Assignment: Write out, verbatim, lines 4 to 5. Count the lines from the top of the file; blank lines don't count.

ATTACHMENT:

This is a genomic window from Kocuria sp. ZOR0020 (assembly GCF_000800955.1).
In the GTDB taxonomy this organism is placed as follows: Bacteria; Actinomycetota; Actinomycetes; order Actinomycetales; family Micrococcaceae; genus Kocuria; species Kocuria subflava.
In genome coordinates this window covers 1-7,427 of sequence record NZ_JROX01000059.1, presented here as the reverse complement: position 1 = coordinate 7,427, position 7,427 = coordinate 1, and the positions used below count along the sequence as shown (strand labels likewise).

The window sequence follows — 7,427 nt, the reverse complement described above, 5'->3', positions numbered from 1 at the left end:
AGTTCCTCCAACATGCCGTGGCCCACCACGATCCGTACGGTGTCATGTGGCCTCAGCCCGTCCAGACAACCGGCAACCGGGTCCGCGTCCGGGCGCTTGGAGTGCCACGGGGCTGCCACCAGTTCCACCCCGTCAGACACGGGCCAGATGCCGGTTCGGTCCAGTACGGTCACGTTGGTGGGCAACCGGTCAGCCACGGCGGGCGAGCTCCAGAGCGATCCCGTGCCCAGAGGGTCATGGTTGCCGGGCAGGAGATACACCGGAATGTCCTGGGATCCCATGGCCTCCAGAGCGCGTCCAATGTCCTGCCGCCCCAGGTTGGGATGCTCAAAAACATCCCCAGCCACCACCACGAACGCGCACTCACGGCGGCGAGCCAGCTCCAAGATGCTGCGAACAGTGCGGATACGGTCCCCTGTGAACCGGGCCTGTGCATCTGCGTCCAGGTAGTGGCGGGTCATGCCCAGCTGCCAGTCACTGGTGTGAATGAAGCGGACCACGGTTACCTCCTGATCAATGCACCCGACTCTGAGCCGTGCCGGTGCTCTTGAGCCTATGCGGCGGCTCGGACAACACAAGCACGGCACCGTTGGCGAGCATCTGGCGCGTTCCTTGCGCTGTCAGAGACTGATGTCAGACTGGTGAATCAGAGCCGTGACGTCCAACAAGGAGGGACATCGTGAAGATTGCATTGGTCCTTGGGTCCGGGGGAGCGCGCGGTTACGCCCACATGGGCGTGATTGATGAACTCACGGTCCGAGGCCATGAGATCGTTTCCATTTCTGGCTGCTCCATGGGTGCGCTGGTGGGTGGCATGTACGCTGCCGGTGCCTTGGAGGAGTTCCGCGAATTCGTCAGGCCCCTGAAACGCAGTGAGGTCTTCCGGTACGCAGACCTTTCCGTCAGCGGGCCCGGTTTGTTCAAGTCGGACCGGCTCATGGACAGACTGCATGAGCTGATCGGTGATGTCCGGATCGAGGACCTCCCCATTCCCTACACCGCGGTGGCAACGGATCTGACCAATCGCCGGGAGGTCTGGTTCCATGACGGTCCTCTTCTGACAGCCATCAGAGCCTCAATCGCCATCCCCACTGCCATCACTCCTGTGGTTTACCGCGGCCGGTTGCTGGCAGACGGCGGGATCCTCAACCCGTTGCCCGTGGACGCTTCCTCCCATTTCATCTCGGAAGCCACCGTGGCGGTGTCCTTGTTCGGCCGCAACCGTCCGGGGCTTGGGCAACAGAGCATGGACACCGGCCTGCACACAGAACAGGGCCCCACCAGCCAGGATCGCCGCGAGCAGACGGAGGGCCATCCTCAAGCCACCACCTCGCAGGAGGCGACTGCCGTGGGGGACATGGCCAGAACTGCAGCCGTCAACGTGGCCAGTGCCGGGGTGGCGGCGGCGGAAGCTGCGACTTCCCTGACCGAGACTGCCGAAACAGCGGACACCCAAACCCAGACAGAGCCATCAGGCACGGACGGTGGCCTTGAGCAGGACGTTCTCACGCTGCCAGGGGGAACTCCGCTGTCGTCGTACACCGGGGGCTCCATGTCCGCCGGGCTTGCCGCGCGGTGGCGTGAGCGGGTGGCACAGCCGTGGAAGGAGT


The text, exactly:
The window sequence follows — 7,427 nt, the reverse complement described above, 5'->3', positions numbered from 1 at the left end:
AGTTCCTCCAACATGCCGTGGCCCACCACGATCCGTACGGTGTCATGTGGCCTCAGCCCGTCCAGACAACCGGCAACCGGGTCCGCGTCCGGGCGCTTGGAGTGCCACGGGGCTGCCACCAGTTCCACCCCGTCAGACACGGGCCAGATGCCGGTTCGGTCCAGTACGGTCACGTTGGTGGGCAACCGGTCAGCCACGGCGGGCGAGCTCCAGAGCGATCCCGTGCCCAGAGGGTCATGGTTGCCGGGCAGGAGATACACCGGAATGTCCTGGGATCCCATGGCCTCCAGAGCGCGTCCAATGTCCTGCCGCCCCAGGTTGGGATGCTCAAAAACATCCCCAGCCACCACCACGAACGCGCACTCACGGCGGCGAGCCAGCTCCAAGATGCTGCGAACAGTGCGGATACGGTCCCCTGTGAACCGGGCCTGTGCATCTGCGTCCAGGTAGTGGCGGGTCATGCCCAGCTGCCAGTCACTGGTGTGAATGAAGCGGACCACGGTTACCTCCTGATCAATGCACCCGACTCTGAGCCGTGCCGGTGCTCTTGAGCCTATGCGGCGGCTCGGACAACACAAGCACGGCACCGTTGGCGAGCATCTGGCGCGTTCCTTGCGCTGTCAGAGACTGATGTCAGACTGGTGAATCAGAGCCGTGACGTCCAACAAGGAGGGACATCGTGAAGATTGCATTGGTCCTTGGGTCCGGGGGAGCGCGCGGTTACGCCCACATGGGCGTGATTGATGAACTCACGGTCCGAGGCCATGAGATCGTTTCCATTTCTGGCTGCTCCATGGGTGCGCTGGTGGGTGGCATGTACGCTGCCGGTGCCTTGGAGGAGTTCCGCGAATTCGTCAGGCCCCTGAAACGCAGTGAGGTCTTCCGGTACGCAGACCTTTCCGTCAGCGGGCCCGGTTTGTTCAAGTCGGACCGGCTCATGGACAGACTGCATGAGCTGATCGGTGATGTCCGGATCGAGGACCTCCCCATTCCCTACACCGCGGTGGCAACGGATCTGACCAATCGCCGGGAGGTCTGGTTCCATGACGGTCCTCTTCTGACAGCCATCAGAGCCTCAATCGCCATCCCCACTGCCATCACTCCTGTGGTTTACCGCGGCCGGTTGCTGGCAGACGGCGGGATCCTCAACCCGTTGCCCGTGGACGCTTCCTCCCATTTCATCTCGGAAGCCACCGTGGCGGTGTCCTTGTTCGGCCGCAACCGTCCGGGGCTTGGGCAACAGAGCATGGACACCGGCCTGCACACAGAACAGGGCCCCACCAGCCAGGATCGCCGCGAGCAGACGGAGGGCCATCCTCAAGCCACCACCTCGCAGGAGGCGACTGCCGTGGGGGACATGGCCAGAACTGCAGCCGTCAACGTGGCCAGTGCCGGGGTGGCGGCGGCGGAAGCTGCGACTTCCCTGACCGAGACTGCCGAAACAGCGGACACCCAAACCCAGACAGAGCCATCAGGCACGGACGGTGGCCTTGAGCAGGACGTTCTCACGCTGCCAGGGGGAACTCCGCTGTCGTCGTACACCGGGGGCTCCATGTCCGCCGGGCTTGCCGCGCGGTGGCGTGAGCGGGTGGCACAGCCGTGGAAGGAGT